In rugby, familiarity breeds success and, with South Africa’s 2019 Rugby World Cup championship squad scattered across the globe, the imminent British & Irish Lions tour is a unique race to cohesion, writes ZELIM NEL.
The world champion Springboks won’t have played serious footy together for more than 600 days when they line up against the touring British & Irish Lions in July, and they’ll have to win at least two of their next three (perhaps four) Tests to clinch the series.
Any team’s ability to play at optimal efficiency comes down to their cohesion. The more a team plays together, the more cohesive they become.
Traditionally, cohesion is an advantage the host nation holds over the Lions, a composite team made up of players from England, Ireland, Scotland and Wales.
What counts heavily in South Africa’s favour in 2021 is the pool of Lions hopefuls who have just emerged from an unconvincing Six Nations championship that was effectively decided by referees feverishly digging in their pockets for cards.
Not only will Warren Gatland’s squad have mixed feelings about their start to this Test season, the European club scene offers little respite after the Home Nations sent nine teams to the Champions Cup playoffs and only three advanced to the quarter-finals.
What should be a foreboding portent for the tourists is somewhat eased by a Bok squad that probably won’t have much more than a few training camps under the belt since winning the Rugby World Cup in November 2019.
‘It’s hard to be at the top of the tree all the time and so the team goes through cycles of success and cycles of failure and I think that’s a normal part of sport,’ Eddie Jones said recently, explaining England’s plummet from runners-up at the World Cup to a fifth-place finish in the Six Nations.
‘I knew that a tough period was coming, because we’ve had a good run, we’ve won games we probably shouldn’t have won. And you get on the other side of the ledger where you lose games that you should have won and it becomes tough. We’re in that period now.’
The question is, what period are the Boks in?
A global lockdown has denied them the opportunity to work through a possible World Cup hangover and regroup with renewed focus on the serious matter of taming the Lions.
‘In international rugby, you get to a certain stage and the success makes you a bit weak,’ added Jones. ‘You need to fight through that.’
Fighting each other is what the home-based contingent of the Bok squad has spent much of the past 18 months doing at varying degrees of efficiency as they’ve locked horns in multiple iterations of provincial derbies.
And though SA’s foreign exports to the PRO14, English Premiership, Top 14 and Top League have been in reasonable individual form, they’re a faction littered across the northern hemisphere from Dublin to Tokyo.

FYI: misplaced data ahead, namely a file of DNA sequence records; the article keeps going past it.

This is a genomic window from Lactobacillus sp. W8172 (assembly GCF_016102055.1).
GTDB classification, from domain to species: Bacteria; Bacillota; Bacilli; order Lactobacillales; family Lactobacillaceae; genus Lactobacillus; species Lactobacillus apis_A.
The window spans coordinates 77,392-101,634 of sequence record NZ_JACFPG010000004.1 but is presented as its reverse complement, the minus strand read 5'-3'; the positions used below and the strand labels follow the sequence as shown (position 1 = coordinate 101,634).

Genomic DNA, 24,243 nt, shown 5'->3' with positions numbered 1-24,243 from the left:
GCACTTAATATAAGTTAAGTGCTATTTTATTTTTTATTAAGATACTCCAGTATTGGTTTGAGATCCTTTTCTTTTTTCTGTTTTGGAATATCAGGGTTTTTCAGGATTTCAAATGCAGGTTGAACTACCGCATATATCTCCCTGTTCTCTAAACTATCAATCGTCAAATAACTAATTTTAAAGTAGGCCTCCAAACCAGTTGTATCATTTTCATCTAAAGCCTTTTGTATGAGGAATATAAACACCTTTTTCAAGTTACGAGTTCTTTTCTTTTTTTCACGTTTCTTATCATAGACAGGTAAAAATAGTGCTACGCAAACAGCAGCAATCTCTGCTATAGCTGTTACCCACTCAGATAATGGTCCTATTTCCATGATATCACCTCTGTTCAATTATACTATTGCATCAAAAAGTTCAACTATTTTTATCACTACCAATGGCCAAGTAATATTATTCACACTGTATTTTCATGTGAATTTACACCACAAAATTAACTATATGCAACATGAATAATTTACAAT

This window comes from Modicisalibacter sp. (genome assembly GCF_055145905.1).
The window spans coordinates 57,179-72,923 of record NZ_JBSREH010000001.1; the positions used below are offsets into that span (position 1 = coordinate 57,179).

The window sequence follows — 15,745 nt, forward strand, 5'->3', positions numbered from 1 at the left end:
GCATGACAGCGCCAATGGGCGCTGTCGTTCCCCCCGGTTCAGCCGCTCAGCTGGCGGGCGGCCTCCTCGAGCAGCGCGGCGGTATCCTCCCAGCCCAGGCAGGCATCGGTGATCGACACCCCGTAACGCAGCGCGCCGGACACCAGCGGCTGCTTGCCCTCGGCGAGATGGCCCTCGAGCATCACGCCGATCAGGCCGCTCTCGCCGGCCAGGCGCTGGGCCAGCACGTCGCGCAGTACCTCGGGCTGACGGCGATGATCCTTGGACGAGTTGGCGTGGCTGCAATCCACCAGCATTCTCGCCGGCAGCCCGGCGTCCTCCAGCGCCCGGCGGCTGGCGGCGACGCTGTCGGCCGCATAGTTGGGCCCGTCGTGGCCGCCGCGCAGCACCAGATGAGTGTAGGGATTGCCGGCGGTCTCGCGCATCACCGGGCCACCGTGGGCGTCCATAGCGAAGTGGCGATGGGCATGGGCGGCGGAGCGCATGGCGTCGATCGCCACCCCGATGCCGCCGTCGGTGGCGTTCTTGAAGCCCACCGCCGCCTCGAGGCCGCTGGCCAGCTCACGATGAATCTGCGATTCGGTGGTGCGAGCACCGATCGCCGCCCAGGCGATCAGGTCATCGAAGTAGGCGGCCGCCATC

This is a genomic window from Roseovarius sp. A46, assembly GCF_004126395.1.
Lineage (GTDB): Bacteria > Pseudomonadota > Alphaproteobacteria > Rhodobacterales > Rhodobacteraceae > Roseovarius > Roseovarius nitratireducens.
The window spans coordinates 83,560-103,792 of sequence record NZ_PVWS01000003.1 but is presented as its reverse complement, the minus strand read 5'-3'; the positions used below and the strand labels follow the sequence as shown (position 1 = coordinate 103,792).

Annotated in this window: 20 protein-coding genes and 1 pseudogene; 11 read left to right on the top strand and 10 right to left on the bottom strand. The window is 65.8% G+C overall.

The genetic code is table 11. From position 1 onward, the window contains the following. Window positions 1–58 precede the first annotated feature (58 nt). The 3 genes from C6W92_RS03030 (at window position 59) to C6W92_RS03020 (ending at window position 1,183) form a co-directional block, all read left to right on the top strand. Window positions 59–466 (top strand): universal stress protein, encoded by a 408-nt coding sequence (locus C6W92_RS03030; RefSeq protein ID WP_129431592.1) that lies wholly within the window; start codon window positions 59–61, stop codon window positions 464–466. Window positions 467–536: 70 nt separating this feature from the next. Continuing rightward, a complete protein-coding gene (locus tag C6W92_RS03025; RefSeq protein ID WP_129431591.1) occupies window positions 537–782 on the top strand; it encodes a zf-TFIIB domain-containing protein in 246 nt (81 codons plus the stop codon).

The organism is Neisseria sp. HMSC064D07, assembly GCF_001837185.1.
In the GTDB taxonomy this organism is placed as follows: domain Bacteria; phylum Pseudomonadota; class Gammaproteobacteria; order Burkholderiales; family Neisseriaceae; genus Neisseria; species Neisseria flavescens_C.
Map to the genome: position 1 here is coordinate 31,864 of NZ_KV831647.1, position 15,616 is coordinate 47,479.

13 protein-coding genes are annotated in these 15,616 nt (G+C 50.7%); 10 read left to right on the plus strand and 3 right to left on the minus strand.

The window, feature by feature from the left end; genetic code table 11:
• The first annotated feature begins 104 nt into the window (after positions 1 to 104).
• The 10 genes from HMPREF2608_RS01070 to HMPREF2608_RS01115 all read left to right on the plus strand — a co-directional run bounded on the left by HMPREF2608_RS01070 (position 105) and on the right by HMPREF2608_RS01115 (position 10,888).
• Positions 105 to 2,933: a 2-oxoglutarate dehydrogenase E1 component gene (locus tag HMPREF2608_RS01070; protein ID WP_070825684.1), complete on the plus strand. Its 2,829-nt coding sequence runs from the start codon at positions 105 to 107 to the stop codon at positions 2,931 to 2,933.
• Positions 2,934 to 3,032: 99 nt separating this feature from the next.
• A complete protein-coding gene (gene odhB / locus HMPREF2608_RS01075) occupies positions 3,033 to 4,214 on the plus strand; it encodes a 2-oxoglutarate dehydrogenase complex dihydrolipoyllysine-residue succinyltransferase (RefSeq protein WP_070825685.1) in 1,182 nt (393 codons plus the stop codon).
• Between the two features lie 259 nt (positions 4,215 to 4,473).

‘The Lions series tends to be something of a race to cohesion as both teams have so little time to prepare,’ said Ben Darwin, former Wallaby prop and co-founder of Gainline Analytics, who has done extensive research and predictive modelling to highlight the decisive role of cohesion in sustained, sporting success.
When South Africa faced the Lions at Kings Park in the first Test of the 2009 tour, it had been seven months since they’d beaten England 42-6 at Twickenham. But those players were drawn from just five teams that had been sharpening their axes in the Super 14 where the Bulls chopped up the Chiefs 61-17 in the final at the end of May.
The 2019 Rugby World Cup final match-day squad is currently on duty for 14 clubs or regions in six different countries.
It must be tempting for Rassie Erasmus and Jacques Nienaber to assess the current form of local players when they consider that Willie le Roux, Makazole Mapimpi, Malcolm Marx and Franco Mostert are currently mucking about in Japan, Handre Pollard, Pieter-Steph du Toit, Lood de Jager and RG Snyman are working their way back from injury and Vincent Koch is playing second-tier rugby in England.
Morne Steyn and Cornal Hendricks have been central to the Vodacom Bulls’ revival under Jake White, a lethal Sharks turnover-attack has featured Aphelele Fassi and Sikhumbuzo Notshe, and Stormers tighthead Neethling Fouche has been very impressive deputising for Bok anvil Frans Malherbe.
‘Part of South Africa’s success in 2019 was that barely any changes were made to the squad from the day Rassie took over,’ added Darwin. ‘In this series, there is simply no time to blood too many guys.’
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